His appearance matches that of his truck: with bed head, dirt-crusted jeans, Carhartt work jacket and a five-o’clock shadow on his round, smiley face at 11 a.m. “These are my clean clothes,” he says with a laugh. Jay Oddleifson’s Honda Ridgeline pickup, on the other hand, looks like it just rolled off the showroom floor, with a cargo bed clean enough to be used as an office desk, which it often is. Oddleifson looks as neat as his truck, in gold-rimmed shades, a crisp windbreaker and pressed slacks. As for James Street, well, this city slicker doesn’t own a truck of any description. The chef’s sporty car wouldn’t make it down the potholed farm road, let alone across a field, so he caught a ride with Evans. He looks ready for a night on the town, in a bright orange T-shirt, black shiny shoes, black pants and slicked-back hair. This farmer, former ski-hill CFO and chef are an unlikely trio to be making small talk in a field – let alone conspiring to make profits in farming. But then, farming ain’t what it used to be. By combining their talents and passions, these three are working to find new ways of making money from the rich soil and favourable climate of the east coast of Vancouver Island. It’s just the kind of synergy the Comox Valley Economic Development Society (CVEDS) wanted to encourage when it decided, in 2006, to brand the region stretching from Hornby Island to just north of Evans’s Evansdale Farm as the “New Provence.” In Provence, France, locals, cooking schools and restaurants use high-quality locally made produce, cheeses and meats. The idea is to do the same here, but with a B.C. twist. The hope is the food and food-processing investment push will increase the $27 million in farm receipts pulled in by Valley farmers in 2005. Launched in October 2006, the branding strategy is already bearing fruit, with more than $10 million in new investment planned for the Valley in everything from wineries to a multimillion-dollar berry-processing facility. To answer the question on the lips of almost everyone: yes, there is money to be made in farming, especially in the food-processing side of agribusiness. It’s just like any other business, say agriculture consultants; if you do all the little things right, you can do well. Details such as direct marketing and adding value make a big difference, and Oddleifson plans to do both. The former CFO of Mount Washington Alpine Resort was looking for a way to satiate his desire to own a vineyard when he met a Scot who had heard Vancouver Island has great potential for whisky, thanks to its clean water and barley-growing climate. The two started looking for land. The CVEDS economic development officer matched Oddleifson and his Scottish friend with Evans, who was looking for innovative new ways to use his pastures. “When we got here,” Oddleifson says, looking across the field to the waters of the Strait of Georgia lapping at its edge, “everything else [we] looked at went to a distant second place. The whole atmosphere fit in with our vision.” Evans partnered with Oddleifson and his Scottish partner, Andrew Currie, to grow the barley and build the Shelter Point Distillery on his farm. News of the planned distillery tempted Mike Nicolson, an ex-master Scotch distiller from the famed Lagavulin distillery, out of retirement. “He’s been making Scotch his whole life,” Oddleifson says. “He lives in Victoria and couldn’t let this happen without being involved. We’re really lucky to have him.” This year, Evans, a long-time Comox Valley landowner, will plant 16 hectares of barley to produce about 25,000 litres of alcohol, which in turn will be processed into 40,000 bottles of single-malt whisky. “The ability to grow barley here is unsurpassed,” Evans says. “People don’t grow it here because the ground is worth too much for the value you get from barley. You have to add value to it.” As the first few crops distill, whisky will be brought in from overseas and sold with the Shelter Point label. After about three years, partway through its distillation process, the immature booze will be mixed with Evans’s milk to make Irish Cream or added to local chocolate makers’ truffles. “Here we have a way of taking something grown here and combining it with something else from the farm to create something special,” Evans says. “That’s better than condos.” The two kilometres of oceanfront on the farm are a developer’s dream in this booming retirement region, but “you can’t create an economy on condos,” says Evans. “If you develop the farmland, you lose it forever. So we have to diversify.” Heeding his own advice, he’s looking beyond dairy and whisky to cheesecake. Evans and Street, the sharply dressed chef, are contemplating opening a cheesecake factory that would use the farm’s dairy and the berries Evans plans to plant. It’s this kind of talk that makes CVEDS executive director John Watson smile. Wearing an expensive-looking suit and tie – and looking slightly out of place considering Courtenay’s casual vibe – he commands an air of importance. Although not the originator of the phrase, he has been at the heart of the New Provence brand since its inception. The brand was developed during a brainstorming process started in 2004. The CVEDS is under contract to the Comox Strathcona Regional District to review its development strategy every five years. “It needs to be built on science,” Watson explains, “versus a desire by us.” In two phases, with the help of Synergy Management Group Ltd., the CVEDS narrowed its focus to six main areas: air transportation, environmental technology, tourism, capitalizing on the 2010 Olympics, encouraging more value-added wood processing, and the focus of the New Provence campaign: food and beverage processing. “In business you look for gaps to fill,” Watson says. “In our area, you couldn’t have asked for a more amazing opportunity than for farming.” In the Fraser Valley, 96 per cent of farmland is in heavy use. Even on southern Vancouver Island’s Cowichan Valley and Saanich Peninsula, virtually every acre is covered by orchard, vineyard or pasture. But of the Comox Valley’s 44,000 hectares of identified potential farmland, only one-third is in use for agriculture. The rest is forested, unused or underused. Land prices here are a fraction of those in other agriculture regions: in Chilliwack, an acre of grassland would cost about $40,000; in the Comox Valley, it costs only $15,000. What makes the opportunity even more startling is the climate and variety of soil types within those 44,000 hectares. Government mapping in the 1980s identified six different soil types in the Comox Valley, as varied as peat bogs (perfect for cranberries) and sandy grape-growing soils like those in France. The climate is equally diverse, with huge ranges in the number of frost-free days per year, and the amount of rainfall and sunlight across a geographic region that takes only 30 minutes to traverse by car and is less than 15 kilometres wide. [pagebreak] When Street, VP of the North Vancouver Island Chefs’ Association, started planning an opening ceremony dinner for the Paralympics World Cup cross-country-ski event at Mount Washington in March, he identified 90 different products grown and processed in the Comox Valley, including 10 types of berries. As an extra bonus, the fast-growing Vancouver Island population is a hungry consumer for local produce. The opportunity was obvious; now Watson had to figure out how to sell it. With the chance to ski, golf, fish and sail all in the same day, “the number-one thing people say when they think of the Comox Valley is tourism,” he says. “That’s great, but it doesn’t help with agriculture investment.” The New Provence slogan, though, automatically brings an image to almost everyone’s mind. Whether it’s rolling hills of lavender, cooking schools, fine dining or farmers’ markets, it creates an image of value-added, high-quality food production and agriculture, Watson says, and that’s what the Comox Valley wants to be known for. “We don’t want low-value agriculture,” such as feed crops or hundreds of acres of wheat, he says, or hobby farmers with four lawn-mowing goats or someone looking for a property-tax break. “We want people to actually produce something on the land.” “Any branding exercise defines and adds value to your product,” says Tom Henry, editor of Small Farm Canada magazine, who lectures on branding at agriculture shows. “It’s the only way small farms and regions will make money. You add a story to your product and people will pay more for it.” New Provence does that, he says. And the Comox Valley isn’t alone. Farming regions and communities across Canada are using the strategy. For instance, a Manitoba region rich in Belgian immigrants is successfully producing value-added foods usually found only in Belgium. The Doukhobors of south central B.C. produce distinctive Ukrainian dishes and draw tourists with the promise of authentic perogies. Tourism plays into the branding story, but, Henry says, a better strategy for farmers is to “look in your own backyard.” Consumer trends toward choosing organic and observing the 100-mile diet (cutting down on food transportation to reduce carbon-dioxide emissions) and even worrying about food security all point to opportunities in feeding the local market. The biggest growth sector in farming, driven by this demand, is market-garden farmers who sell directly to consumers. Grocery-store chains are also jumping on the bandwagon by filling their produce shelves with locally grown food when they can. “The bulk of your revenue as a small farmer comes from your local community buying locally,” Henry says. The average Canadian eats 9.7 chickens per year. So if every person in the Comox Valley – 58,600 people in 2006 and growing fast – ate only locally raised chickens, Valley poultry producers would have to raise more than 568,400 chickens a year. “As a producer, you only need a small percentage of that market to make money,” Henry says. All the farmers agree that more needs to be done to get local produce onto local store shelves and dinner tables. A big step toward that is improved distribution. “A chef doesn’t have time to drive around to all the farmers to pick up everything he needs,” says chef James Street. “And a farmer doesn’t have the time either. It’s so much easier for a chef to call North Thompson [a big food distributor]. But then, everything comes from Chile and California.” Street says 2,500 restaurants on Vancouver Island want to buy local produce. The area is practically begging for a central distribution business that works with farmers, restaurants and consumers to get local goods on shelves, menus and plates. (Watson says one’s in the works.) As part of the New Provence strategy and to fill the gap between demand and access, the CVEDS produces a guide to local farmers who sell produce on their farms. Each farm in the Growers Guide gets a little write–up that outlines what produce is sold, the farm’s operating hours and how to get there. It’s distributed annually through the local papers and is available at tourism info centres and farmers’ markets. For existing and would-be farmers, the CVEDS organizes farming workshops and skill-development seminars and, in partnership with the region’s government agrologist, provides information on soil, climate, crop and yield. They’re partnering with other marketing plans – such as Wine Islands, a guide to wineries on Vancouver Island and the Gulf Islands – and agriculture communities to increase awareness of B.C. products. While Watson shows interest in getting on the buy-local bandwagon, the bulk of the branding push is aimed at finding new farmers. So Watson took New Provence on the road. The out-of-town branding campaign included media events, a website, targeted presentations to select firms and partnerships with agriculture-focused realtors, producers, property owners and agencies such as the B.C. Ministry of Agriculture and Lands. Since October, the CVEDS has taken out full-colour half-page ads in Western Investor and Country Life in BC magazines. And thousands of agri-investment attraction brochures were handed out from a New Provence booth at agriculture, food and beverage trade shows in Chicago, China, Brandon, Regina, Saskatoon and Edmonton. In just over six months, Watson and his staff have had 200-plus leads on projects as diverse as organic goat cheese and berry-wine production. One focus of the campaign is to draw Prairie farmers further west. WestJet Airlines Ltd. and Air Canada Jazz Inc. fly direct from Calgary and Edmonton to the Comox Valley. “On the Prairies, you need to be big to survive,” Watson says. “It’s wholesale farming. There’s no value added and no younger generation coming along to take over.” What makes the Prairie farmers an easy target, says consultant Gary Rolston, is that the price of their beef and grains hasn’t increased in 20 years, while their land is less affordable, thanks to demand from oil-and-gas companies. Rolston visited shows with the CVEDS and noticed lots of interest in selling out and starting fresh in the Comox Valley. One couple from outside of Edmonton was struggling to get enough money to make raising specialty elk, bison and fallow deer meat worthwhile. They came to the Comox Valley to check out local bison farms. “They found they were selling bison meat for a good profit and the costs were as good or lower than at home,” Watson says. “We want to attract more of these kinds of farmers.” So far, though, most of the new farmers in the Comox Valley are not professional farmers who have relocated, but part-time professionals with little farming experience. These city slickers with paper-cut scars, not green thumbs, look for outside consultants and experts to help make farming a viable option. Marla Limousin, a landscape architect, and her husband, engineer George Ehrler, are a perfect example. Neither had any farming experience when they bought, almost on a lark, Nature’s Way Farm, a successful 0.6-hectare organic blueberry farm, in 2005. Limousin and Ehrler spent a chunk of their savings on buying the farm and improving the infrastructure. They rely heavily on the farm staff and outside agriculture consultants for expertise on how to prune, maintain and improve the yield of their crop. To pay the bills, they do part-time engineering and architecture consulting work. Despite the best yield-per-acre of organic blueberries in B.C. and a contract with Thrifty Foods Inc., the previous owners of Nature’s Way Farm lived a frugal life. Limousin and Ehrler took a hard look at the economics of blueberry farming. “The costs to produce organic, hand-picked, hand-weeded, hand-sorted is really high,” Limousin says. “You have to add value to it.” So the business-savvy couple is building a berry winery on the farm that will produce a blueberry port, along with other varieties of the wine. It’s that kind of eye for business that can make the difference between a successful farmer and the one who just gets by, Rolston says. Limousin and Ehrler aren’t alone in their flight from the traditional nine to five. They personally know an ex-engineer with another berry farm, two geologist types with a meadery and an engineer-and-finance-professional couple opening a grape winery. “The new blood is the farming professional, and we’re not afraid to step out of the farm box,” Limousin says. As farm staff prune the hulking blueberry bushes, she points out the new wine-processing building, the new winterized greenhouse for growing salad greens, the new canes of raspberries and the area where she hopes to hold company retreats and private dinners as part of an agri-tourism push. Likewise, farmer Edgar Smith, who comes from a family of farmers, knew he had to add value to his chosen product – milk. When the local dairy farmers lost control of the milk-processing plant in the Comox Valley in 2000, Smith and two other dairy farmers started Natural Pastures Cheese Company Ltd. “We hired a consultant and he told us we could never compete if we just made normal cheeses,” he says. They hired a Swiss cheese-maker, built a plant and began using milk from their farms to ferment unique cheeses. Within six months, Natural Pastures started winning medals for distinct flavours and varieties such as wasabi verdelait, garlic and chive verdelait, [pagebreak] Amsterdammer and, the newest, a mozzarella di bufala made from the milk of Canada’s only herd of water buffalo, raised on a farm on southern Vancouver Island. The first few years were tough, but Natural Pastures is now a popular cheese brand on Vancouver Island. Sales grow every year, and the factory can barely keep up with orders. Neither Smith nor Limousin will divulge revenue figures or say how much they spent setting up their operations, but they admit it was a lot. The reality is, getting into farming is extremely expensive and few farmers will ever make back their capital expenditures, relying on produce sales for income and increasing land values as an eventual return on investment. That’s okay for professionals who have savings to dip into, Limousin says, but there needs to be more help for people wanting to get into the industry, especially younger people. A federal leasing program or scholarships for university and college agriculture programs would help. Limousin is concerned the New Provence brand focuses too much on the 50-somethings and ignores the next generation. She also worries about the Provence part of the brand. “The Valley is not Provence,” she says. “B.C. and Vancouver Island is its own. We’re rugged. We’re funky. We’re creating our own traditions and a regional cuisine. We shouldn’t be trying to be anybody else.” Agriculture consultant Gary Rolston is also a little hesitant in his endorsement of the brand. “It’s working and it’s a very interesting tactic for economic development,” he says. But, he adds, “I don’t think it entirely fits. We’re more the Okanagan Valley of Vancouver Island.” Cheese-maker Smith is much more positive about the Provence message. He was one of the first to raise the idea after Eric Akis, the Victoria Times-Colonist newspaper’s food columnist, described the east coast of the Island as “the new Provence.” “I’ve been to Provence,” Smith says. “We have the same pristine and pure soils, the Mediterranean climate and the coastal, salt-laden winds.” Comox also has a unique terroir, the flavour of the soil that comes through in the food, be it milk or grapes. Smith says it is the terroir that has won his cheeses numerous medals. “What we don’t have is the same relationship between the farmers and consumers,” Smith continues. “Few restaurants buy locally. Little of our produce is stocked on store shelves. Processing of our produce isn’t done locally.” That is about to change, at least for the processing of berries. Back in the field at Patrick Evans’s farm, the unlikely trio looks over the plans for the whisky distillery on the gate of Jay Oddliefson’s immaculate truck. They point out where the distillery and tasting room will be, where the barley will be made into mash and where tour buses will be able to turn around. Right now, it’s a stubbly cow pasture. There’s a lot to do before tumblers of peaty flavoured auburn syrup hit their lips in celebration. Ditto for the whole New Provence brand. But the three are full of ideas, energy and ambition, just like everyone involved in the Comox Valley’s branding push. None are afraid to try something new, break ground and push farming to new limits. No one denies there are fences to climb, but there’s no lack of optimism about where the Comox Valley can go. Un verre de whisky, anyone?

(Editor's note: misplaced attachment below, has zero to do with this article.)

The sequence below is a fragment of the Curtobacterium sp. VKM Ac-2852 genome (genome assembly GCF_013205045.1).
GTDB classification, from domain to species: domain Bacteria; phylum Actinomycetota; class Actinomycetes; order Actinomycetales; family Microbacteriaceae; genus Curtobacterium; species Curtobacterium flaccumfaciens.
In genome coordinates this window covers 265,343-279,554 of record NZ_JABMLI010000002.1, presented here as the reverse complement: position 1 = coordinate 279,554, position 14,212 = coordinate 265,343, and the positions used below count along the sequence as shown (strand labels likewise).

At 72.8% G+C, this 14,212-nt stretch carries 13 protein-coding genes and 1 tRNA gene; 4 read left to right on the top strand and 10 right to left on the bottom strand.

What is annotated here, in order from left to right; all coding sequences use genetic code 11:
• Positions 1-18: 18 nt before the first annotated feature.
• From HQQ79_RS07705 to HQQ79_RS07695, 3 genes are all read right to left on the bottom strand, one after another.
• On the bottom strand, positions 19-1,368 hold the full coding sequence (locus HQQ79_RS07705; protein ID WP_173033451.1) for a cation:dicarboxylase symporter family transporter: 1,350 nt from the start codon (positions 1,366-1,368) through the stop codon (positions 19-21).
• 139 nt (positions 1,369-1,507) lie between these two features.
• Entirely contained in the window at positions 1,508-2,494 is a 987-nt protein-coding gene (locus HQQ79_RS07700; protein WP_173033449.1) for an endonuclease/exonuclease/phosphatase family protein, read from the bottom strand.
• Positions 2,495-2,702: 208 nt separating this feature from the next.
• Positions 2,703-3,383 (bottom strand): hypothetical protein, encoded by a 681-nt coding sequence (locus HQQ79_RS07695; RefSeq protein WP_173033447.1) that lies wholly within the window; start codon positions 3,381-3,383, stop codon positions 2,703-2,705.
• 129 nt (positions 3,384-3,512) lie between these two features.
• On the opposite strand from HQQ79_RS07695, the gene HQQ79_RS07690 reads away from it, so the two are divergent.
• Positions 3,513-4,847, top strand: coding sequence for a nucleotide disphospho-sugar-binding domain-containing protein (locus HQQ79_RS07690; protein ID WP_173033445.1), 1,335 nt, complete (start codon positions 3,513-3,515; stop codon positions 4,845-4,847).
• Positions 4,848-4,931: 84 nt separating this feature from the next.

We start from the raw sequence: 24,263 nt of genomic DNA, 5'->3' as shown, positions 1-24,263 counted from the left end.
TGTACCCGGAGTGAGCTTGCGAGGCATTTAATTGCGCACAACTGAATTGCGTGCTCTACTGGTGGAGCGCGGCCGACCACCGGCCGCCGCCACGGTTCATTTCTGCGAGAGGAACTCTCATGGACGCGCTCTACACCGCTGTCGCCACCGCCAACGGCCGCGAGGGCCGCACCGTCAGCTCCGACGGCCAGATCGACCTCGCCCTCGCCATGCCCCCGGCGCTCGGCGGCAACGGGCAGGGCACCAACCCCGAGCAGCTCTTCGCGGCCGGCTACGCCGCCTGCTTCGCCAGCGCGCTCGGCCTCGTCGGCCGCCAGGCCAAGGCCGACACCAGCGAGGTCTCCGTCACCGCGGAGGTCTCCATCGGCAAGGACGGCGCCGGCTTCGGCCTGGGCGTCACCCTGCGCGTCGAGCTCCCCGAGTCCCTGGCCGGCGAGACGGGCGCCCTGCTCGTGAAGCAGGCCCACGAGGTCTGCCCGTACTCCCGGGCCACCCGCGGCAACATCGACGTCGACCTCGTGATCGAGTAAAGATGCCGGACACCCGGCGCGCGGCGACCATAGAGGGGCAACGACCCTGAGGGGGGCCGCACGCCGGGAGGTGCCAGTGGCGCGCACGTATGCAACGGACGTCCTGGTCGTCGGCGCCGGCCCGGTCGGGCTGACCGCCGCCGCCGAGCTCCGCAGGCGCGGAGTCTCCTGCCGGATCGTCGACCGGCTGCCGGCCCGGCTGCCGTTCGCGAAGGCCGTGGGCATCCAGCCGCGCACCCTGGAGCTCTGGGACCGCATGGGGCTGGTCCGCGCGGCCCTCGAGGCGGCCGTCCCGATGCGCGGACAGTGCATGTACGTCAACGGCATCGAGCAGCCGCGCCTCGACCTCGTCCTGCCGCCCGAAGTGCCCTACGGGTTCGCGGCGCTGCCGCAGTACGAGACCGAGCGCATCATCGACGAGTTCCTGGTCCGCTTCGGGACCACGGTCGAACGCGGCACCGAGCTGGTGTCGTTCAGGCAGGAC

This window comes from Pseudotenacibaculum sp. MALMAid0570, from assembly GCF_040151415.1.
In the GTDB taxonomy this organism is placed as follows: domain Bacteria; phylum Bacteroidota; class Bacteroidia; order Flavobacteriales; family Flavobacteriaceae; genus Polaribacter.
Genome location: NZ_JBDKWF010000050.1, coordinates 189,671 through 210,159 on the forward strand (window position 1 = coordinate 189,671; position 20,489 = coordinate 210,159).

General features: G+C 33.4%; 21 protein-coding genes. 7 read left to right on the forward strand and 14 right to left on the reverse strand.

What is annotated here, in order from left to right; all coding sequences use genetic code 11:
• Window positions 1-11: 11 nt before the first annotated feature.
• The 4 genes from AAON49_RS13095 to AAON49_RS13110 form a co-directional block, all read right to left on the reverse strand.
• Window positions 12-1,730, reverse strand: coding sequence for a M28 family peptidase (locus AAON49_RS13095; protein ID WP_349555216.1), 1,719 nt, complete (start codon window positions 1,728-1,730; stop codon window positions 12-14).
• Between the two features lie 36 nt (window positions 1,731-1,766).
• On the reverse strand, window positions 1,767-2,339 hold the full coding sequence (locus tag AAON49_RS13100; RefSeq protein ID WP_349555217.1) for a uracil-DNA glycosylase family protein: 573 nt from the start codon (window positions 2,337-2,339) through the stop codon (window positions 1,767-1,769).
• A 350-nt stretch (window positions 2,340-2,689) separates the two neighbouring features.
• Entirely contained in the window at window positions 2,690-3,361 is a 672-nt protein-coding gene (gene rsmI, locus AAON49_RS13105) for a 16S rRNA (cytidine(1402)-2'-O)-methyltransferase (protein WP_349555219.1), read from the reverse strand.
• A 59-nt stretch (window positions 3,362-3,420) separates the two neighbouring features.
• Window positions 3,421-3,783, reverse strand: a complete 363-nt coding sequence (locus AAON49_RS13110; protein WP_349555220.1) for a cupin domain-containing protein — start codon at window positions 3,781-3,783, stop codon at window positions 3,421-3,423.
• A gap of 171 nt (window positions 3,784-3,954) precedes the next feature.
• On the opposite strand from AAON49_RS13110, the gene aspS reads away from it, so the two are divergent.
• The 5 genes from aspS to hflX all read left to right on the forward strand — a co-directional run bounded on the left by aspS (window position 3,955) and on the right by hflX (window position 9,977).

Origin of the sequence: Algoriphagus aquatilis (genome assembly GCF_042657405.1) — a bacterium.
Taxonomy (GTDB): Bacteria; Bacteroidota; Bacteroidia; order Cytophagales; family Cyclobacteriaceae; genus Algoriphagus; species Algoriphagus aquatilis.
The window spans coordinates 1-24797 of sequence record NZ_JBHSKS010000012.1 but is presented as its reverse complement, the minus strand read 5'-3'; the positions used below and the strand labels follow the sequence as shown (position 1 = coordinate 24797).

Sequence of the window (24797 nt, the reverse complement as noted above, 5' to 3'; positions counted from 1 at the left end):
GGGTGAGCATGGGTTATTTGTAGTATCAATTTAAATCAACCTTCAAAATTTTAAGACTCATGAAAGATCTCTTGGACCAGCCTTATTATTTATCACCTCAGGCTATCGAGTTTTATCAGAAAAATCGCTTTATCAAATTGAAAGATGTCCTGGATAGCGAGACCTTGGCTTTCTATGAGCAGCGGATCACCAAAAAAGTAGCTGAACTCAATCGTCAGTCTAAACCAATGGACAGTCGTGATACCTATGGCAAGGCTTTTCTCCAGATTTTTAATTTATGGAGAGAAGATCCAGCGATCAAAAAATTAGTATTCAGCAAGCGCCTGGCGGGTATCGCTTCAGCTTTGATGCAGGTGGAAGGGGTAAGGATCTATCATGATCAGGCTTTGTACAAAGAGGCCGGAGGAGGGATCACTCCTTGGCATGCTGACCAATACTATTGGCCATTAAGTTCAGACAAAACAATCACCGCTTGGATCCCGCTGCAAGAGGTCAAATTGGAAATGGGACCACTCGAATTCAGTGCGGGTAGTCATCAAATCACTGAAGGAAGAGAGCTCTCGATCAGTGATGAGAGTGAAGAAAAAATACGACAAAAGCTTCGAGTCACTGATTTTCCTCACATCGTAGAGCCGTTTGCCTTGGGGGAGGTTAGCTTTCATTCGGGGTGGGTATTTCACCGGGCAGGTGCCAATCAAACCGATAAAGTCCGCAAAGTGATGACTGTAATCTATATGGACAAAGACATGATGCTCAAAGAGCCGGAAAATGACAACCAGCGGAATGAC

It’s the water, and a lot more While all the small-farm and small-time operations are bringing in money and growing the agriculture sector, it’s chump change compared to the big news. Since 1997, Natural Glacial Waters Inc. has been bottling water from an aquifer near Fanny Bay in the Comox Valley. Sales, mostly to Japan, have doubled every year since 2003. This year, the company expects sales to almost quadruple from $6.3 million to $22 million. And still, the company is only tapping three per cent of its daily water permit. “We hope to be the number-one bottle-water distributor in the world in 10 years,” says Springfield Lai, the company’s Taiwanese president, in pretty good English. That would mean a billion dollars in sales. Lai says the demand is there, and the water quality is the best in the world. At a bottled-water-industry show in 1999, Natural Glacier water was voted best in quality and taste. (It hasn’t entered since.) “The berries here are also considered the best,” says Lai. “The best berries, the best water and the best technology,” he says holding up three fingers and pausing dramatically. “Best berry wine.” The CVEDS’s John Watson brought local berry producers and Lai together. Lai took 10 types of berries to Taiwan and had them processed into berry wine. “The wine was better than anything I’ve tasted before,” says Watson. Lai and Watson took the story and wine samples to Taipei, looking for foreign investment for a berry-wine-processing facility in August 2006. They walked away with $3 million in equity financing. Back in Canada, they landed a further $6 million in the form of a loan from Farm Credit Canada, a government-backed farm-lending agency. Even though berry wine isn’t available in Asia now, Lai sees huge demand for it in places such as Japan’s thirsty US$5-billion wine market or in China and Taiwan, partially because of berry wine’s purported medicinal properties. In 10 years, he estimates the plant will be doing $500 million to $1 billion in berry-wine sales. Not enough berries are grown locally to satiate that kind of demand, estimated at more than 400 hectares of berries, but Lara Greasley, the CVEDS’s marketing and communications manager, says there will be. “We’ll work with existing producers to ramp up production,” she says. “Certainty of a guaranteed buyer will allow them to plan for it.” Everyone will have to move fast. Lai hopes to begin building the factory this year so the company can start processing in the fall. “For the producers here, that’s huge,” Watson says. And it’s obvious from the smile on his face it’s big for him too. “It’s not a simple thing to be successful at economic development,” he says, especially when you’re selling something like farming. With a multimillion-dollar berry plant on the way, Watson’s job just got easier.